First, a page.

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Blood Sugar Levels after Eating

After eating any size meal, blood sugar levels will increase for a short time thereafter, slowly decreasing to normal levels after some time.

A person's blood sugar level is defined as the amount of glucose in the bloodstream. As the stomach digests food, glucose is released into the blood stream along with carbohydrates, and is moved from the liver or intestines through the bloodstream to other parts of the body. Carbohydrates are small packets of stored energy that are kept and used by the body later, and are the main source of energy for the body's cells.

The body is usually capable of maintaining a steady blood sugar level of its own accord due to the body's ability to produce sugar regulating glucagon and insulin. Produced in the pancrease, the hormone insulin is release into the bloodstream as glucose levels in the blood increase, which is a natural occurrence after eating.

Normal Blood Sugar levels after Eating

Average blood sugar levels help to determine the correct, healthy amount of blood sugar one should have. The average amount ranges between 70 mg/dL (milligrams per decilitre) and 150 mg/dL, and changes throughout the day according to the person's level of activity and food intake. Before the first meal of the day, blood sugar levels are at the lowest they will be all day, also known as the 'fasting level'. This is the time at which the fasting blood sugar measurement is taken, the postprandial measurement is taken two hours after the first meal of the day and any other measurement taken during the day is called casual or random.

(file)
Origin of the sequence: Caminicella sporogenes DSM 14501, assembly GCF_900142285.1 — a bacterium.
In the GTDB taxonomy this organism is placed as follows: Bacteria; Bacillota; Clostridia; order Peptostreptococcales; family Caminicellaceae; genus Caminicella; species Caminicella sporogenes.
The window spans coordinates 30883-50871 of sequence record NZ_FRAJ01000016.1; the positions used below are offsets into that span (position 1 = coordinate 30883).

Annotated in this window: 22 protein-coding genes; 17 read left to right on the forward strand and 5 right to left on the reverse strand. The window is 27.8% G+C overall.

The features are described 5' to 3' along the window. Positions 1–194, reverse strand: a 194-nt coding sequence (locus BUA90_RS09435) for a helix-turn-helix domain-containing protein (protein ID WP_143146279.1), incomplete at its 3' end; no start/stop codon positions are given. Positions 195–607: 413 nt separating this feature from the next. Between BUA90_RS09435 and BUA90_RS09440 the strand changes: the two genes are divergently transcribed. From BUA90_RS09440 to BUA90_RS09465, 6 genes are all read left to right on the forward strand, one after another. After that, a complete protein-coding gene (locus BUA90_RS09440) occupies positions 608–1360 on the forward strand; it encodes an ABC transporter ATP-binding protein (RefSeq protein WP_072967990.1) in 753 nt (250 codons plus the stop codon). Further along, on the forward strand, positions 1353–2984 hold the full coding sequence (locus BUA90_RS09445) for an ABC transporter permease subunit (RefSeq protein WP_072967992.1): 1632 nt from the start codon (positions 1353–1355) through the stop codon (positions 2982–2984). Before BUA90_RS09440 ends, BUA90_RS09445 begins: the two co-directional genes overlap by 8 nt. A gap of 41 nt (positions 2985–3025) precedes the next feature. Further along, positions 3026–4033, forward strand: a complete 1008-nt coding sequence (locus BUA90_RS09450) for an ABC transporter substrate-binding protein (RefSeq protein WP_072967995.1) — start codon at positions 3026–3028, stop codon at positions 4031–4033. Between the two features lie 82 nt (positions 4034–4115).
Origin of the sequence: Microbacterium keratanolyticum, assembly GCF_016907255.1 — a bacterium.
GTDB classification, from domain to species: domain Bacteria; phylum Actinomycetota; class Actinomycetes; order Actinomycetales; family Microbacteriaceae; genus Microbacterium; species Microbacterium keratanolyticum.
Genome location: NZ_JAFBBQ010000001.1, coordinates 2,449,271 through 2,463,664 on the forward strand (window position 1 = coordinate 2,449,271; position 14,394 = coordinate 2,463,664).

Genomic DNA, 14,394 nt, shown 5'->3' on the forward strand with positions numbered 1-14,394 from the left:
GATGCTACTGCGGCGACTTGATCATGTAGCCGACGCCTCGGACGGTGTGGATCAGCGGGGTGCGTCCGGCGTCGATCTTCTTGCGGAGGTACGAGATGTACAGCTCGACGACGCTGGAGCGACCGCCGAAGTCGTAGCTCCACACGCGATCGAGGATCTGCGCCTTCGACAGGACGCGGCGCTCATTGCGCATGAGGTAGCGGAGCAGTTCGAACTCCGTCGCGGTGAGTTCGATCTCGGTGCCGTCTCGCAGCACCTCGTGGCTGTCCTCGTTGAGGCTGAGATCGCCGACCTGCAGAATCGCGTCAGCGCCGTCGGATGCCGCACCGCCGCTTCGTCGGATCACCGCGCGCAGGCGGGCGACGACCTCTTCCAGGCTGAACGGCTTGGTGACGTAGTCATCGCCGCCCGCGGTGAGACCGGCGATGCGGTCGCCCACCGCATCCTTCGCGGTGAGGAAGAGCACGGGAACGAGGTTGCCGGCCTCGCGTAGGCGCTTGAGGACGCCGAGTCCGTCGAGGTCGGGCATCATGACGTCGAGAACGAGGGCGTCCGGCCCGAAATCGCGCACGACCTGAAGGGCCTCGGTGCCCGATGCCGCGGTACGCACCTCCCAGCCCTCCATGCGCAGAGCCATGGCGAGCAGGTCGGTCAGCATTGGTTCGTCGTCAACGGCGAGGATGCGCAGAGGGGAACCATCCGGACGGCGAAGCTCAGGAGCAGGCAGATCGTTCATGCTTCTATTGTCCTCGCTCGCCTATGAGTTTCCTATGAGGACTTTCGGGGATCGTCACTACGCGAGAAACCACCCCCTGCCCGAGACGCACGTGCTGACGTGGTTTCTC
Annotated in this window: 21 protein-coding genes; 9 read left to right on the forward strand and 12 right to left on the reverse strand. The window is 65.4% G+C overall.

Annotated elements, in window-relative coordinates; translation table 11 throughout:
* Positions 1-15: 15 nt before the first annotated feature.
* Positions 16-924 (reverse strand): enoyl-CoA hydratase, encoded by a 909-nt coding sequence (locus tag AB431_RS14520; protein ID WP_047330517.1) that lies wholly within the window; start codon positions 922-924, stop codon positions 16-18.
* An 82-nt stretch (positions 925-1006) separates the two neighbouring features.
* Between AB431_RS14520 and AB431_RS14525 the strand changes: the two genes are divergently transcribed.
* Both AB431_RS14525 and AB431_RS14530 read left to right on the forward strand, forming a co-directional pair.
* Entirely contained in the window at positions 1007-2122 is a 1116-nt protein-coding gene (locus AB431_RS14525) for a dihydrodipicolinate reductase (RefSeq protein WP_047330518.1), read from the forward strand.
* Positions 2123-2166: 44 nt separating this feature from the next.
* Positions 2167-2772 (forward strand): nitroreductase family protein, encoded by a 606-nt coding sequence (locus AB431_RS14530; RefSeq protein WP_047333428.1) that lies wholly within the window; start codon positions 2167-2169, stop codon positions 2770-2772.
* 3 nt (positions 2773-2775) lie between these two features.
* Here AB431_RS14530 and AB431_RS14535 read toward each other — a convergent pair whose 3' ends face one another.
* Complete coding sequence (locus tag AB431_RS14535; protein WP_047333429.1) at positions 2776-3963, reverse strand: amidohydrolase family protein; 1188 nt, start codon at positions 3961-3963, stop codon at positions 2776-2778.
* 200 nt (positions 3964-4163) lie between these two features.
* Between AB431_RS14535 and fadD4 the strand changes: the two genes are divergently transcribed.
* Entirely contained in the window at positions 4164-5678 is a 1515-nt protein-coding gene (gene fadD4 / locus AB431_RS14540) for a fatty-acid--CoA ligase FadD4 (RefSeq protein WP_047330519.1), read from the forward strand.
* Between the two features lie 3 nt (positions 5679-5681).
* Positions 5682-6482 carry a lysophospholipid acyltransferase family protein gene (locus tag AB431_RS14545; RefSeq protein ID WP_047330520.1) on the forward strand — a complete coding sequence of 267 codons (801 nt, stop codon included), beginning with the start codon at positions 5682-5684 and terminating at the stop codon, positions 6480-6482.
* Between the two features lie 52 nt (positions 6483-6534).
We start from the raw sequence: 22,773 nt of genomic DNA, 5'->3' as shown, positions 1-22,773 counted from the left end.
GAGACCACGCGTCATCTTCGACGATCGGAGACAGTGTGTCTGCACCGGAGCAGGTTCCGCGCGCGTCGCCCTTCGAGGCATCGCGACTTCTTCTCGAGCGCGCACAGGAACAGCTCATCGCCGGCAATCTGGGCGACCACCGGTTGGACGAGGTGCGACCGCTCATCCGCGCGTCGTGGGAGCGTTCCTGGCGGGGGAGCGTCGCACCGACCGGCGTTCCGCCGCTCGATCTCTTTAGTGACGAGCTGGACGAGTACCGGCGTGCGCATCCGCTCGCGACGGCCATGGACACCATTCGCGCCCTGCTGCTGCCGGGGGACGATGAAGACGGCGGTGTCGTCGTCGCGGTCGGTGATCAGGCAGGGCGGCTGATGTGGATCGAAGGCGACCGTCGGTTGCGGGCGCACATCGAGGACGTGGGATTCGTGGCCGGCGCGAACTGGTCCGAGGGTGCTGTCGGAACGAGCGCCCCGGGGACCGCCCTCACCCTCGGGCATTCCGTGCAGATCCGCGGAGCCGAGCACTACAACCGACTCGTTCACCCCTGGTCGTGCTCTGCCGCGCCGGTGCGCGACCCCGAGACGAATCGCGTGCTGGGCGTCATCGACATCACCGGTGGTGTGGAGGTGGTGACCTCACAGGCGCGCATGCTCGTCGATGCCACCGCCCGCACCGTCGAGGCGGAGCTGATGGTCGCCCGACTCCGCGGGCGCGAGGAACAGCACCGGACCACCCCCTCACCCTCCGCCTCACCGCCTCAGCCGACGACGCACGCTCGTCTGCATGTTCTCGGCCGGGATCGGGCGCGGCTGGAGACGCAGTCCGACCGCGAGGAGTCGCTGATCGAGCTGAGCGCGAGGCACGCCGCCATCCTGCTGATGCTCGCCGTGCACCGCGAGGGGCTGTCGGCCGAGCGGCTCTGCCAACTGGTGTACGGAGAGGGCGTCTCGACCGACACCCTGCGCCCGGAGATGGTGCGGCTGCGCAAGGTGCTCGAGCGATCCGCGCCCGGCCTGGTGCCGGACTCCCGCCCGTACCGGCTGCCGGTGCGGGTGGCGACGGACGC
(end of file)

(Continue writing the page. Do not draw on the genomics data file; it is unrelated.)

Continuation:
Blood glucose levels that are constantly higher than 150mg/dL are an indication of high blood sugar, the medical term for which is hyperglycemia. On the opposite side of the scale, blood sugar levels constantly falling below 70mg/dL indicate possible low blood sugar (hypoglycemia). If the fasting blood glucose amount is at least 125 mg/dL, or if the postprandial level is over 200mg/dL, the person could possibly be diabetic. Also, the fasting level being between 100 and 125mg/dL on two separate instances is an indication of what is known as pre-diabetes blood glucose levels. These mean that the person has a higher probability of developing diabetes. When the fasting blood sugar level consistently falls below 50mg/dL for men or 40mg/dL for women, it is a clear indication of hypoglycemia.

In order to receive accurate measurements of the blood sugar, strenuous exercise must be avoided before any tests are conducted. Other illnesses or maladies can also affect the readings. Do not take any insulin tablets or injections before the test, as this can alter the blood sugar level and cause false measurements.

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